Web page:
DIY: SSD & Headlights
Today’s post is about two of my recent DIY projects (or, rather, DIM-Do It Myself). As a general rule, I endeavor to do as much myself as possible. First, I do this to save money and time. I work cheap and I do things quickly-plus I know I am always available when I need something done. Being sensible, I do consider the value of my time and will pay other people to do stuff if they can do it as good for less (in terms of the dollar value of my time). Second, I do this because I believe that people should be as self-sufficient as possible. I hold to this on both moral and practical grounds. Morally, a person is acting wrongly when he is an unwarranted burden on others-that is, he expects others to do for him what he could reasonably do for himself. Naturally, if a person cannot do it herself, hiring others is morally acceptable (in general). Also, being a competent human being is very useful. Third, I often find such things satisfying-it is nice to work with actual physical objects since I spend most of my time working with words.
Recently I repaired my door, my sink, added an SSD to my PC and “de-yellowed” the plastic headlight covers on my truck. I thought I’d share how to install an SSD and get the yellow out.
After reading an article in PC World about upgrading to a SSD (Solid State Drive) I decided to give it a shot. As I noted in an earlier post, this was an experience in blue screens-but it was ultimately worth it.
Now, as far as why you might want to do this upgrade to a desktop, the main answer is speed-an SDD is much faster than a traditional hard drive so you’ll enjoy faster boot times and your programs will be snappier. A secondary answer is that SSDs do not have moving parts (well, on the macro level) so they tend to break less than traditional mechanical drives. For laptops,an SSD is lighter and is vastly less susceptible to problems caused by motion relative to a traditional drive.
If you plan to upgrade a laptop, make sure that 1) you have the right (SATA) interface for the drive and that 2) you have the right sized SSD. While SSDs are generally laptop sized drives, they do not fit all laptops. In general, you’d want to get a 7 mm drive with an adapter unless you are sure of the size of your existing drive.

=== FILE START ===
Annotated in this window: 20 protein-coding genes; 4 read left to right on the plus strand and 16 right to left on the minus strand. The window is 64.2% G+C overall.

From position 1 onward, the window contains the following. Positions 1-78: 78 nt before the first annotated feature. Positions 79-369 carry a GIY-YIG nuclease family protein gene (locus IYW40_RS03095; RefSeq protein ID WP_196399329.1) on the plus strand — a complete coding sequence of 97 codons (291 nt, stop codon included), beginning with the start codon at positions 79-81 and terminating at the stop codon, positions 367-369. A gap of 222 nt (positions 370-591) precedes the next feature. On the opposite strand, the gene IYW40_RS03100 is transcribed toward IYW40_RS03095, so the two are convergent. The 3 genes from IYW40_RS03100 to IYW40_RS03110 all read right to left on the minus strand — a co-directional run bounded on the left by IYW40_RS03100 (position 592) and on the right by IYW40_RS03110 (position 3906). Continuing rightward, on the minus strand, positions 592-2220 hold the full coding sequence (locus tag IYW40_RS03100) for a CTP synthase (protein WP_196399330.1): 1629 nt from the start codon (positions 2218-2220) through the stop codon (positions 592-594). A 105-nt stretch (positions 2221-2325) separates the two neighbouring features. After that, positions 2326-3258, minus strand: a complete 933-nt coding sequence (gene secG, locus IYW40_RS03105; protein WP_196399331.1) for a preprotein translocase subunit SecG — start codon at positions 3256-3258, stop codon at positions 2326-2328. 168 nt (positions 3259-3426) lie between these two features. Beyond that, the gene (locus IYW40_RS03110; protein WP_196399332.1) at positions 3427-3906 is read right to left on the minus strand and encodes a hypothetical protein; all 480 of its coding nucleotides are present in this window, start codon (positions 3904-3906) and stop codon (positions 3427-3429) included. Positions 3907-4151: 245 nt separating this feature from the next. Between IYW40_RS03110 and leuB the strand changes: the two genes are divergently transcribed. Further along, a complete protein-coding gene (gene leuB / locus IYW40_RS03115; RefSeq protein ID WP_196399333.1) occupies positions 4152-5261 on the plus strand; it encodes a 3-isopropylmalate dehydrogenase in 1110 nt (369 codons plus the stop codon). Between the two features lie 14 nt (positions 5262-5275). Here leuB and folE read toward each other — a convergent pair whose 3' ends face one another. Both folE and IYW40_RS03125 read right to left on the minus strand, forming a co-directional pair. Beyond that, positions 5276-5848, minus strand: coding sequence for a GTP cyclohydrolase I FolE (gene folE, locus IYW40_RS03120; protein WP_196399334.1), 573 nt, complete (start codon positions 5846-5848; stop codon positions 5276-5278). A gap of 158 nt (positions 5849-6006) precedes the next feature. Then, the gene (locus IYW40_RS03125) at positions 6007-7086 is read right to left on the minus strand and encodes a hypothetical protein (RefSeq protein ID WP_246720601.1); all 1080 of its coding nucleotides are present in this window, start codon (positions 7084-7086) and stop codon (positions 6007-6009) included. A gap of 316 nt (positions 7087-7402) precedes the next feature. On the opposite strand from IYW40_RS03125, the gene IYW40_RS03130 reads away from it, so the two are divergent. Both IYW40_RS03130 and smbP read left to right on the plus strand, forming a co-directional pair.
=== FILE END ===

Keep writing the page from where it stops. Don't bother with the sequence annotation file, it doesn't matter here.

If you plan to upgrade a desktop, you will probably want to get an adapter so the SSD will fit into the normal drive bay-as noted above, the typical SSD is a laptop style drive and will not mount as is in a desktop bay. Fortunately, the adapter is cheap. If you are using a card (see below) that allow you to mount the drive on it, then you would not need an adapter.
Before spending any money, you will want to check to see what your options are and a rather important factor to consider is what sort of hard drive connectors your computer supports. Really old PCs have IDE connectors. If you have that, you should just get a new computer rather than spending money to try to stick in a SSD. If you have SATA connectors, check to see what version you have. My aging PC has SATA II. New PCs should have SATA III.
If you have SATA II connectors and want the most speed, check to see if your PC has a free PCI Express slot. These come in various sizes-such as the PCI Express x16 slot that is commonly used for video cards. Since my PC only has SATA II, I got a the Apricorn Velocity PCI Express card Solo X1. It will fit in a PCI Express x1 slot (or larger). This card (and others like it) add SATA III support and have a mount for attaching an SSD. The one I bought also has another SATA connector (internal) that can be used to speed up another internal drive.
Once the drive is on the card and the card is installed, be sure to format the drive. Once it is formatted, then clone your boot drive to the SSD. Since I was using the Apricorn card, I used the EZ Gig IV software. Since SSDs tend to smaller than traditional hard drives (my SSD is 256 GB) you’ll need to clean up your drive and will want to use what are probably the advanced options in the cloning software to only copy Windows and your programs. Cloning software tends to default to just copying everything-including any data or recovery partitions on the drive. Of course, you can also just do a new install on the SSD.
After you have your boot drive cloned (or Windows installed), reboot and set your BIOS so that the SSD is the boot drive. If you don’t get any blue screens, then you can enjoy the new speed.
Turning now to headlights, yesterday I decided to replace the headlight bulbs in my 2001 Tacoma. I noticed that the plastic covers over the lights were foggy and yellowed. I had seen various kits for de-yellowing headlights, but had also heard that Scratch Out (or similar products) would also do the trick. Since I had some Scratch Out, I put some on a paper towel and rubbed the plastic. Turns out that it does work. Of course, I suspect that even toothpaste would work. So, if you have yellowed/foggy headlights and some Scratch Out (or maybe toothpaste) give it a try